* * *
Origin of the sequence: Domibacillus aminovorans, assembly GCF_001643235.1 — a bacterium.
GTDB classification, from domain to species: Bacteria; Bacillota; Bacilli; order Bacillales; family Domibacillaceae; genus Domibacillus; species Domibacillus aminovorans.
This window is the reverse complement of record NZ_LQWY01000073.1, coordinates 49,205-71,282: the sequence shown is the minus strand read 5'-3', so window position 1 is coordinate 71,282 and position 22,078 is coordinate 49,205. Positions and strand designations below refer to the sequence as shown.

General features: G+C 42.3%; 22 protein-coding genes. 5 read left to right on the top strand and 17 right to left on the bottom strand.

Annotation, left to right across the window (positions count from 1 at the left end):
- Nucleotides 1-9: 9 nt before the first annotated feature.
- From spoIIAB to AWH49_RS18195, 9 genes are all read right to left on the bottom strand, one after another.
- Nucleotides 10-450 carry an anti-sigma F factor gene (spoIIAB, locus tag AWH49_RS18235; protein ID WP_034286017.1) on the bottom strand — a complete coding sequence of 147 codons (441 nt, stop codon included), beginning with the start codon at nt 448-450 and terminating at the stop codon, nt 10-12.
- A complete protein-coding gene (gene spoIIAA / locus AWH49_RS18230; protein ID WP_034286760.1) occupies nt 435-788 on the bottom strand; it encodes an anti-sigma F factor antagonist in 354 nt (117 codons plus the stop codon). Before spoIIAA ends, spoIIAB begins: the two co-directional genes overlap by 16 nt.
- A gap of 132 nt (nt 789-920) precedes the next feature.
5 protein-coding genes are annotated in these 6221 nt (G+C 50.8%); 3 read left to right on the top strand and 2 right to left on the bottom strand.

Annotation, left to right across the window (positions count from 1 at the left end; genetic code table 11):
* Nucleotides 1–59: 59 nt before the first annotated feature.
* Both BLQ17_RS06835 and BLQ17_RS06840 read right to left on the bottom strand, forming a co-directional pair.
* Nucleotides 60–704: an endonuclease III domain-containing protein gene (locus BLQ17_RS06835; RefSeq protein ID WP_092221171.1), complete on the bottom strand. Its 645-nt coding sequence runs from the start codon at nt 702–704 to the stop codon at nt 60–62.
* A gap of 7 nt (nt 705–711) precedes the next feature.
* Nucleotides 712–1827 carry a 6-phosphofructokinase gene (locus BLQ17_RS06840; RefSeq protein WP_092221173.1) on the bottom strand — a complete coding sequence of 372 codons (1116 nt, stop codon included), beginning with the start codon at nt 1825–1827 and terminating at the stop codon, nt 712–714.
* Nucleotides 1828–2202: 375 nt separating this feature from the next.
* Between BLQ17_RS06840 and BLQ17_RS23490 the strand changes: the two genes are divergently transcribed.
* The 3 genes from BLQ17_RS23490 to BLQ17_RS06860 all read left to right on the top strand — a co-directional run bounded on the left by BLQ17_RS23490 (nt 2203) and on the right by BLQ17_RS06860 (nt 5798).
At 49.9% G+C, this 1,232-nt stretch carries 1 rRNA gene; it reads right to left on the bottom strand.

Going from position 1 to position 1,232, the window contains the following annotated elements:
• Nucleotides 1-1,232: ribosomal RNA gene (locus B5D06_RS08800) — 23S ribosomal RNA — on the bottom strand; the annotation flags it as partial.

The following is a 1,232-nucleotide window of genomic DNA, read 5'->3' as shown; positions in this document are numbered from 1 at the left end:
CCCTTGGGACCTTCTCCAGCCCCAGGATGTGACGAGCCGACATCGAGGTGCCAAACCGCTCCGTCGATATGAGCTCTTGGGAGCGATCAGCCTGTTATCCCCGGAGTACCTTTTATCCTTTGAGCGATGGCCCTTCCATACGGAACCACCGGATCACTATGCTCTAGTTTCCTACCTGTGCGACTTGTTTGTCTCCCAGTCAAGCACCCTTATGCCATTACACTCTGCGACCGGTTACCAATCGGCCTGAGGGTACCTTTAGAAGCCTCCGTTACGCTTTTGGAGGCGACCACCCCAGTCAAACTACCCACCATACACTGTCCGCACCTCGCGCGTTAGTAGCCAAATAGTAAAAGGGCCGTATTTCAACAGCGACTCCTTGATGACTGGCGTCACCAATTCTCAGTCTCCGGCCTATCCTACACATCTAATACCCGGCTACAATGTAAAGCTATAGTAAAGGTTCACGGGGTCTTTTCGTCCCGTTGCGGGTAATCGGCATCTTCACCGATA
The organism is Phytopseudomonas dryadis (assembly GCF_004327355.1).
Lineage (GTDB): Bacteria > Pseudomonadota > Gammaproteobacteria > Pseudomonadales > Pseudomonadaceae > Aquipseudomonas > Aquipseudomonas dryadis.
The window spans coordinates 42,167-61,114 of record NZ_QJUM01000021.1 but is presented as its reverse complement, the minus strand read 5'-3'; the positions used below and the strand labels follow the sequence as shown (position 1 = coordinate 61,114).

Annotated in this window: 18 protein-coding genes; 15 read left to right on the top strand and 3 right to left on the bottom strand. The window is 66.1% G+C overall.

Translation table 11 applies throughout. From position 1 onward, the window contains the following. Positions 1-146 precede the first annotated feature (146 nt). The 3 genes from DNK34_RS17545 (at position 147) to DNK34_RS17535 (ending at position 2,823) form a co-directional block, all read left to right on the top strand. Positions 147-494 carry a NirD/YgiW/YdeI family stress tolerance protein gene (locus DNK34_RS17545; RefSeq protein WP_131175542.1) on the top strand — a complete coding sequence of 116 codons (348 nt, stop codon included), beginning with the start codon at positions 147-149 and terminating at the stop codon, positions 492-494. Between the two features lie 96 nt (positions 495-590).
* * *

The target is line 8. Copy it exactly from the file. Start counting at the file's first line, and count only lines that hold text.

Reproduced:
- Nucleotides 10-450 carry an anti-sigma F factor gene (spoIIAB, locus tag AWH49_RS18235; protein ID WP_034286017.1) on the bottom strand — a complete coding sequence of 147 codons (441 nt, stop codon included), beginning with the start codon at nt 448-450 and terminating at the stop codon, nt 10-12.